As a young boy, Steve Jobs attended a Lutheran church with his parents. At age 13, he asked the pastor, "If I raise my finger, will God know which one I'm going to raise even before I do it?"

The pastor answered, "Yes, God knows everything."

Jobs then pulled out a Life magazine cover depicting starving children in Biafra and asked his pastor, "Does God know about this and what's going to happen to those children?"

The well-intentioned pastor answered, "Steve, I know you don't understand, but yes, God knows about that."

Jobs declared that he didn't want to worship such a God, walked out of the church, and never went back.

As we at the Fuller Youth Institute (FYI) learned from studying 500 youth-group graduates during their first three years in college, Jobs's story is far from unique. In our Sticky Faith research, geared to help young people develop a Christian faith that lasts, a common narrative emerged: When young people asked tough questions about God at church, often during elementary or middle school, they were told by well-meaning church leaders and teachers, "We don't ask those sorts of questions about God here." While they rarely storm out of the church like Jobs did, they end up believing that the church is not big enough to handle their tough questions, and thus neither is God.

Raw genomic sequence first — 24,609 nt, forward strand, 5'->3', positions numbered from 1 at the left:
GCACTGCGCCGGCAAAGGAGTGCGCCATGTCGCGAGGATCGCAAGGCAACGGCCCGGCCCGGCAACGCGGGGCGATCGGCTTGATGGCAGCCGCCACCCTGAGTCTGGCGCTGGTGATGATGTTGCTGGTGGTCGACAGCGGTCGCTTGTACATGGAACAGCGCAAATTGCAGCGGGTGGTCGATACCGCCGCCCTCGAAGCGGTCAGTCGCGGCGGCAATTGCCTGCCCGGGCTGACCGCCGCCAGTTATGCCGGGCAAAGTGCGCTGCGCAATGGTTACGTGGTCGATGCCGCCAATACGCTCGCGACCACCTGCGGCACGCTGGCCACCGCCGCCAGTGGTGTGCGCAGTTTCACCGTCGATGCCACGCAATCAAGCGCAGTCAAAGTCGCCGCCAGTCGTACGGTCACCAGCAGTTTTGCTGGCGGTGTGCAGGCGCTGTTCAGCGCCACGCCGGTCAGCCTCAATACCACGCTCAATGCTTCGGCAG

According to our research at FYI, this suppression of doubt can sabotage a young person's faith. Contrary to what many of us might believe, students who feel the most free to express doubt and discuss their personal problems actually exhibit more internal and external faith indicators in high school and college. Doubt in and of itself isn't toxic. It's unexpressed doubt that becomes toxic.

Giving young people of all ages the chance to share their ...

Subscriber access only You have reached the end of this Article Preview

To continue reading, subscribe now. Subscribers have full digital access.